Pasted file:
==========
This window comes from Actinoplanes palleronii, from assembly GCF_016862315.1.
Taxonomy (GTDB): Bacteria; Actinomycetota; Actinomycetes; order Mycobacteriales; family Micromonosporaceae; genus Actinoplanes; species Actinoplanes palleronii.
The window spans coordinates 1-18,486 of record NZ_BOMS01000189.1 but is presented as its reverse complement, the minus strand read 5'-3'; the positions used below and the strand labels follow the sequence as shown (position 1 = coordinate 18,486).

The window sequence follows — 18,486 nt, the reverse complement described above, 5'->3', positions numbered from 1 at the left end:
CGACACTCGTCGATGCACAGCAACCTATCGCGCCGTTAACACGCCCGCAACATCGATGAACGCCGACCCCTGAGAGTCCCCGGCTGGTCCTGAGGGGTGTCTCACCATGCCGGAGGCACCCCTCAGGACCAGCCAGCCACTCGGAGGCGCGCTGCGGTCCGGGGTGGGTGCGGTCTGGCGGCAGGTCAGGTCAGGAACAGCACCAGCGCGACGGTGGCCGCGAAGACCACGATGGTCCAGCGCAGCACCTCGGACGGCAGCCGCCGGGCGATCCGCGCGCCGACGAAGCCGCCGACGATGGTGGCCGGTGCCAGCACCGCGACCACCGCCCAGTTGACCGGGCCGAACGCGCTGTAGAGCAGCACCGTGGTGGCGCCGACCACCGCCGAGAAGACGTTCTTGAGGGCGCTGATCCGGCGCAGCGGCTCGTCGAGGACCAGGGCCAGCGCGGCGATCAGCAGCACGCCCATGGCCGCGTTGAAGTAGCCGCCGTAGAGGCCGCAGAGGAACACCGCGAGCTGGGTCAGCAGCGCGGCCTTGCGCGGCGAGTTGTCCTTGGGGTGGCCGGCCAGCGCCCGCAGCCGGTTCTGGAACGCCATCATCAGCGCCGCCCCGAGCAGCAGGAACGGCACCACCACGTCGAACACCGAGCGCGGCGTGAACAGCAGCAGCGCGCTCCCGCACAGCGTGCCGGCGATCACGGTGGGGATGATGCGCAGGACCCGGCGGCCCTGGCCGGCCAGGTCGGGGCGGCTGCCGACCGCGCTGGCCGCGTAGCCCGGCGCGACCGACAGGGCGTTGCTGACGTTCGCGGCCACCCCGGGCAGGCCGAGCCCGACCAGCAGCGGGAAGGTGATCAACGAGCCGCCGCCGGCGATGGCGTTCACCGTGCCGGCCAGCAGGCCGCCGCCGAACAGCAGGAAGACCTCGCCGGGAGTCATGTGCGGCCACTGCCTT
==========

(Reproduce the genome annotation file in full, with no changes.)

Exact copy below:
This window comes from Actinoplanes palleronii, from assembly GCF_016862315.1.
Taxonomy (GTDB): Bacteria; Actinomycetota; Actinomycetes; order Mycobacteriales; family Micromonosporaceae; genus Actinoplanes; species Actinoplanes palleronii.
The window spans coordinates 1-18,486 of record NZ_BOMS01000189.1 but is presented as its reverse complement, the minus strand read 5'-3'; the positions used below and the strand labels follow the sequence as shown (position 1 = coordinate 18,486).

The window sequence follows — 18,486 nt, the reverse complement described above, 5'->3', positions numbered from 1 at the left end:
CGACACTCGTCGATGCACAGCAACCTATCGCGCCGTTAACACGCCCGCAACATCGATGAACGCCGACCCCTGAGAGTCCCCGGCTGGTCCTGAGGGGTGTCTCACCATGCCGGAGGCACCCCTCAGGACCAGCCAGCCACTCGGAGGCGCGCTGCGGTCCGGGGTGGGTGCGGTCTGGCGGCAGGTCAGGTCAGGAACAGCACCAGCGCGACGGTGGCCGCGAAGACCACGATGGTCCAGCGCAGCACCTCGGACGGCAGCCGCCGGGCGATCCGCGCGCCGACGAAGCCGCCGACGATGGTGGCCGGTGCCAGCACCGCGACCACCGCCCAGTTGACCGGGCCGAACGCGCTGTAGAGCAGCACCGTGGTGGCGCCGACCACCGCCGAGAAGACGTTCTTGAGGGCGCTGATCCGGCGCAGCGGCTCGTCGAGGACCAGGGCCAGCGCGGCGATCAGCAGCACGCCCATGGCCGCGTTGAAGTAGCCGCCGTAGAGGCCGCAGAGGAACACCGCGAGCTGGGTCAGCAGCGCGGCCTTGCGCGGCGAGTTGTCCTTGGGGTGGCCGGCCAGCGCCCGCAGCCGGTTCTGGAACGCCATCATCAGCGCCGCCCCGAGCAGCAGGAACGGCACCACCACGTCGAACACCGAGCGCGGCGTGAACAGCAGCAGCGCGCTCCCGCACAGCGTGCCGGCGATCACGGTGGGGATGATGCGCAGGACCCGGCGGCCCTGGCCGGCCAGGTCGGGGCGGCTGCCGACCGCGCTGGCCGCGTAGCCCGGCGCGACCGACAGGGCGTTGCTGACGTTCGCGGCCACCCCGGGCAGGCCGAGCCCGACCAGCAGCGGGAAGGTGATCAACGAGCCGCCGCCGGCGATGGCGTTCACCGTGCCGGCCAGCAGGCCGCCGCCGAACAGCAGGAAGACCTCGCCGGGAGTCATGTGCGGCCACTGCCTT